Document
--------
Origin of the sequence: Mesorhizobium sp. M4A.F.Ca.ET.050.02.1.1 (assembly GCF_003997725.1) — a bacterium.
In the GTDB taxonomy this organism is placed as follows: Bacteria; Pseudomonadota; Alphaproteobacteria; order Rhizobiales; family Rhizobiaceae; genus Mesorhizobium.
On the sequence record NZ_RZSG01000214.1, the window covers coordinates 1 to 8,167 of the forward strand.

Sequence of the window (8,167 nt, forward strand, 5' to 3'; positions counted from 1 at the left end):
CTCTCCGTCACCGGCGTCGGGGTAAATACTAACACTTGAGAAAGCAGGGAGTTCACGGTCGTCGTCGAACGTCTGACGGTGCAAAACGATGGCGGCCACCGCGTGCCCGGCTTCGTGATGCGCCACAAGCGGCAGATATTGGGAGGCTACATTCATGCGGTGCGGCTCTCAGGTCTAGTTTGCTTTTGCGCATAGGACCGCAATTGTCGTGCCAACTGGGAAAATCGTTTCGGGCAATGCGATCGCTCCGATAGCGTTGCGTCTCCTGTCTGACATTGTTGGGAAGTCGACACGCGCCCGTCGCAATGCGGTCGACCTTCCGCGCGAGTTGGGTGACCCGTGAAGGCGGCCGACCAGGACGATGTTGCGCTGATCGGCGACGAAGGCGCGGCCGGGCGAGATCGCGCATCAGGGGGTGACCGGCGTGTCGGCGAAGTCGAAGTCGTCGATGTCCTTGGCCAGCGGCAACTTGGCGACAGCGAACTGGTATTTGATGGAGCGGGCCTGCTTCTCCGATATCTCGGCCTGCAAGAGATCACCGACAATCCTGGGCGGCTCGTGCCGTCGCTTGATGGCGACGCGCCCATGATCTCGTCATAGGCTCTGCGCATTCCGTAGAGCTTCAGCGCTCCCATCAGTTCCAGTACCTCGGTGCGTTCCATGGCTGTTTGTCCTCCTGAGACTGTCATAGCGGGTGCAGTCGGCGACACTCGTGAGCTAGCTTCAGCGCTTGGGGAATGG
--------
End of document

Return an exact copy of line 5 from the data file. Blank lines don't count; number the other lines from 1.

CTCTCCGTCACCGGCGTCGGGGTAAATACTAACACTTGAGAAAGCAGGGAGTTCACGGTCGTCGTCGAACGTCTGACGGTGCAAAACGATGGCGGCCACCGCGTGCCCGGCTTCGTGATGCGCCACAAGCGGCAGATATTGGGAGGCTACATTCATGCGGTGCGGCTCTCAGGTCTAGTTTGCTTTTGCGCATAGGACCGCAATTGTCGTGCCAACTGGGAAAATCGTTTCGGGCAATGCGATCGCTCCGATAGCGTTGCGTCTCCTGTCTGACATTGTTGGGAAGTCGACACGCGCCCGTCGCAATGCGGTCGACCTTCCGCGCGAGTTGGGTGACCCGTGAAGGCGGCCGACCAGGACGATGTTGCGCTGATCGGCGACGAAGGCGCGGCCGGGCGAGATCGCGCATCAGGGGGTGACCGGCGTGTCGGCGAAGTCGAAGTCGTCGATGTCCTTGGCCAGCGGCAACTTGGCGACAGCGAACTGGTATTTGATGGAGCGGGCCTGCTTCTCCGATATCTCGGCCTGCAAGAGATCACCGACAATCCTGGGCGGCTCGTGCCGTCGCTTGATGGCGACGCGCCCATGATCTCGTCATAGGCTCTGCGCATTCCGTAGAGCTTCAGCGCTCCCATCAGTTCCAGTACCTCGGTGCGTTCCATGGCTGTTTGTCCTCCTGAGACTGTCATAGCGGGTGCAGTCGGCGACACTCGTGAGCTAGCTTCAGCGCTTGGGGAATGG